Next we visited the City of the Immaculata that was founded by St. Maximilian Kolbe when he came as a missionary in Japan from 1933 to 1936.  St. Maximilian came to Japan as a missionary of the Immaculata to spread devotion to Our Lady, not knowing anybody or even the language. When he was looking for a place to build his monastery, the people couldn't understand why he wanted to build south of town behind the mountainous valley. He said this is where Our Lady wants it to be. Our Lady's protective mantel and his prophetic insight to the will of God paid off. The monastery was untouched when the second atomic bomb was dropped on Nagasaki, being shielded by the mountain. The monastery houses a museum with all St. Maximilian's artifacts and his original workshop where he worked on his Marian publication. You can sit in his chair at his desk! Saint John Paul II also visited the monastery, as his memorabilia is also in the museum. Outside they have a rosary walk that leads to a Marian Grotto which the saint had built when he lived there. Statues and pictures of him are everywhere.


The following day we visited the peace park and the atomic bomb museum. More heart wrenching pictures and stories of the Japanese people living in Nagasaki at that time. We pray that this will never happen again!  It is here at the museum that I first learned of Dr. Takashi Nagai, a Catholic convert and a  man who became a model of peace and reconciliation for the Japanese nation after World War II.  He was like the Mother Teresa of Japan and is a Servant of God.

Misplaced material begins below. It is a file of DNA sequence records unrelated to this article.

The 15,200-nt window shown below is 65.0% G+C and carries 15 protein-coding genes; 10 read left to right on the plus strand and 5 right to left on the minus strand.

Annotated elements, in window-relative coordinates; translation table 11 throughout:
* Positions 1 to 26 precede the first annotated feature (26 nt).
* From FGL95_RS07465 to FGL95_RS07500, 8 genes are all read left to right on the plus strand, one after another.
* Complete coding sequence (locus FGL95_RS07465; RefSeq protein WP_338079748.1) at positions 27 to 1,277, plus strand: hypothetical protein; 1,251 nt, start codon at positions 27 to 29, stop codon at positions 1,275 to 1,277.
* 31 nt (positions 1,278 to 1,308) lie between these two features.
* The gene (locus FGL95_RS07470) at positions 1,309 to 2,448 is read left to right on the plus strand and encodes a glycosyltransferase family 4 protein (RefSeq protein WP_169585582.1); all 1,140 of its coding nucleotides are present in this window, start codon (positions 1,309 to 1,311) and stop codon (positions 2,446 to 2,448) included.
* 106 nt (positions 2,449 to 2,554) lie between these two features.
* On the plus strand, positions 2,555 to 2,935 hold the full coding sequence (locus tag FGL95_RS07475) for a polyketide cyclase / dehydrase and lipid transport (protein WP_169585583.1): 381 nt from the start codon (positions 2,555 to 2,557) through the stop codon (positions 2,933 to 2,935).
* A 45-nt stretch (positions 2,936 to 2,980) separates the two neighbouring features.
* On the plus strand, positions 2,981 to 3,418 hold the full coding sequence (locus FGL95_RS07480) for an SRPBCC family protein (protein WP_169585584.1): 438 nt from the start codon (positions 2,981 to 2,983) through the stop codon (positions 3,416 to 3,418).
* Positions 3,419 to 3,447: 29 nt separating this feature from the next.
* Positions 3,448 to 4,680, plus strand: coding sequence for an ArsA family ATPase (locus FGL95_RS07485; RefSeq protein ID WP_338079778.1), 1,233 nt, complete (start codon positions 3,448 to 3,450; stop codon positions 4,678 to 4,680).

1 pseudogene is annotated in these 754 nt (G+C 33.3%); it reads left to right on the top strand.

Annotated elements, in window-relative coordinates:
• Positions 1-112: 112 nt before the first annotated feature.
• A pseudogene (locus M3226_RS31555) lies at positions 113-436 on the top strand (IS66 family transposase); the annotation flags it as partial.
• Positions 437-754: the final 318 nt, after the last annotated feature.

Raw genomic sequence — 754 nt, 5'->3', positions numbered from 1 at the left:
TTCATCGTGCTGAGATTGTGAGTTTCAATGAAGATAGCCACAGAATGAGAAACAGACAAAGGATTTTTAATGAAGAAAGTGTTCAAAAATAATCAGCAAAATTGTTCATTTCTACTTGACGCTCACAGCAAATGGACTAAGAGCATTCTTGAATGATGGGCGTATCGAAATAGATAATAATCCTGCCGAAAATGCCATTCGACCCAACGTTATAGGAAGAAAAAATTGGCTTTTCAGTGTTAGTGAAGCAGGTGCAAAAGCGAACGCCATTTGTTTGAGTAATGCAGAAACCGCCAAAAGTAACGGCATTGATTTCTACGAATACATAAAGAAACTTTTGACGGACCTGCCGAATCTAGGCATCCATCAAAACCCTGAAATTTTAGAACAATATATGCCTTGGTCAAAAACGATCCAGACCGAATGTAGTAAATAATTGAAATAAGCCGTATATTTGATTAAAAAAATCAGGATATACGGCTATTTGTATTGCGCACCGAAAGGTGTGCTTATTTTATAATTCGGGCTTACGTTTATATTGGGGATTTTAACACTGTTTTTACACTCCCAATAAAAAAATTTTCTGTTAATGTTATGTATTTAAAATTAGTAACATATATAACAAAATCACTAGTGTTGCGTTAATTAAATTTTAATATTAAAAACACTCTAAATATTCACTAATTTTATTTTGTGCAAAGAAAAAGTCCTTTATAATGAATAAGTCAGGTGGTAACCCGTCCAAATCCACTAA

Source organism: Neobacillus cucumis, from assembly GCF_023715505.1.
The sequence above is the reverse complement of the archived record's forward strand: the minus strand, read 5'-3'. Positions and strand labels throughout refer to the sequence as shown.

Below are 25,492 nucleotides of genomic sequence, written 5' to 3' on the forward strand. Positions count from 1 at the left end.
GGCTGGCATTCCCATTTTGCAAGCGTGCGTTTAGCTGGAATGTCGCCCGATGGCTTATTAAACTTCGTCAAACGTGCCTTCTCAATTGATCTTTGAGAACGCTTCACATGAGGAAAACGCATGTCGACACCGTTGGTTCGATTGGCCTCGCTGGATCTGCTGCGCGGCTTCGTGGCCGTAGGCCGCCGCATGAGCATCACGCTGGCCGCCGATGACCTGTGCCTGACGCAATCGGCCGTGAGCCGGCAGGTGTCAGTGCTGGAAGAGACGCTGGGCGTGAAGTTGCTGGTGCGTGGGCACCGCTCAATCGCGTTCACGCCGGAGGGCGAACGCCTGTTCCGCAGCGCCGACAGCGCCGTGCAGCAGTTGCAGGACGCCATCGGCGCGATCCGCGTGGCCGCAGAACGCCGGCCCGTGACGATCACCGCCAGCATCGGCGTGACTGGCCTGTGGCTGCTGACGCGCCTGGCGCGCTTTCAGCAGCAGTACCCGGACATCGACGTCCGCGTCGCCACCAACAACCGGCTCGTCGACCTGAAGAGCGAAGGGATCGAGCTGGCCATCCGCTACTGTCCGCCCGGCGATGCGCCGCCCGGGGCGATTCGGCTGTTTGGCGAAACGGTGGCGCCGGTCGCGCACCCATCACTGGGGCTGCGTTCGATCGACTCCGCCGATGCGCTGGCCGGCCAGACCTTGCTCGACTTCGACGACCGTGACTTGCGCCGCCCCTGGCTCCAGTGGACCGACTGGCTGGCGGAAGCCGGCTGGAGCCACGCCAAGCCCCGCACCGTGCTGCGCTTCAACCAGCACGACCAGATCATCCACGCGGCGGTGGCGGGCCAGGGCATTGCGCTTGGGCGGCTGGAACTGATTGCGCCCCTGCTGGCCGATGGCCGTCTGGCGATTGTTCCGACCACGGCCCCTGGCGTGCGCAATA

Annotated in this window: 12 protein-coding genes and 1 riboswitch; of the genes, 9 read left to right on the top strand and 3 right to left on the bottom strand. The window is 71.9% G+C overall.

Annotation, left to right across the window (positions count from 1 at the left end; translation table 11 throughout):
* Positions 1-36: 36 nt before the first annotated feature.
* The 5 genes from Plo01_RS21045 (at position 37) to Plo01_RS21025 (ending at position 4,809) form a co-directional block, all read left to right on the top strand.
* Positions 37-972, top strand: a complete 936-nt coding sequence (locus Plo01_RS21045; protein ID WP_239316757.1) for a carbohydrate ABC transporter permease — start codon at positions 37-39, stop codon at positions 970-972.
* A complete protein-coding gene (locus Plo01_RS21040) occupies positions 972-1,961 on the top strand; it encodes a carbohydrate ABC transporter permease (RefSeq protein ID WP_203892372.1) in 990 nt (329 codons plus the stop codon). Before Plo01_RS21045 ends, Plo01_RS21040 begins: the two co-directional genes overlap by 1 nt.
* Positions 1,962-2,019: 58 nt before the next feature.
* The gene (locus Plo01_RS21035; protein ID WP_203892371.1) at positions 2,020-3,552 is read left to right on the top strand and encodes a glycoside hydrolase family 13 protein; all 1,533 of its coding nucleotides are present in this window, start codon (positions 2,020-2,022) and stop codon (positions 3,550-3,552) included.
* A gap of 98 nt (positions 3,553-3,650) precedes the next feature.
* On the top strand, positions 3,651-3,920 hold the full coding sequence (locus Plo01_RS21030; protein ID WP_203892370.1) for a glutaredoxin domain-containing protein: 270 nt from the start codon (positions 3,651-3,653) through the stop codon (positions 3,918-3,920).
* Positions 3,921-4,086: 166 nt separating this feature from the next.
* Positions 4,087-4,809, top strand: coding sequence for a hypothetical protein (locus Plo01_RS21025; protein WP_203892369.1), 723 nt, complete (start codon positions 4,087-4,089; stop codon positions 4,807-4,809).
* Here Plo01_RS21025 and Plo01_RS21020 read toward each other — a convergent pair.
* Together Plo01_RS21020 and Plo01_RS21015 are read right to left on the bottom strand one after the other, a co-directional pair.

I visited the Urakami Cathedral, which is close to the epicenter of the atomic bomb. Inside is the head of a statue of Our Lady which survived the bomb but her eyes are blown out. The story goes that when the bomb was dropped, 30 people were inside the church praying the rosary with 2 priests hearing confessions. They all died instantly. Timing couldn't be better if you are called to die in a catastrophe.


There was so much I didn't see! The Oura Cathedral, where the missionary priest amazingly discovered the first hidden Christians after Christianity was allowed back into the country, St. Francis Xavier's memorial church commemorating the beginning of Christianity in Japan, the Unzen Hot Springs site where the Japanese Christians were tortured, who was this Dr. Takashi Nagai?... My heart was broken as we departed the station. I had only hit the tip of the iceberg in Nagasaki on amazing Christian places to visit and now I had to leave. It was then that the thought came to me to come back with an English speaking priest on the most amazing pilgrimage ever!


When I got back to the states, I contacted the Shrine of Our Lady of Guadalupe in La Crosse as I had promised the priest there that I would bring him back something from St. Maximilian's monastery, as he had given me the address (I was unable to find anything on it online). To my dismay, I found out he had been transferred but I then started talking to Fr. Elias, the priest who answered the phone, about my trip. He seemed to know more about Christianity in Japan than I did and recommended a couple books and a video. A month or so later when I was looking into getting a pilgrimage going, my thoughts turned to Fr. Elias, as he was so knowledgeable and enthused when we talked about Japan. His order, the Franciscans of the Immaculate, live the spirituality of St. Maximilian Kolbe, which I thought was appropriate for someone to lead a pilgrimage to Japan.


The pilgrimage starts in Nagasaki, visiting all the places mentioned, many of them World Heritage Sites. We then board the Shinkansen stopping in Hiroshima, Miya Jima, Kyoto, beautiful Mt. Fuji, Tokyo and Akita during the Cherry Blossom season. Daily Mass, rosary and prayer, along with the beautiful and most gracious Japanese people, their amazing culture and country promise this very unique pilgrimage to be a once in a lifetime experience! It is very exciting! If you are interested in going, please call Canterbury Pilgrimages at 800-653-0017 or visit their website at for more information.

Sven SyversenComment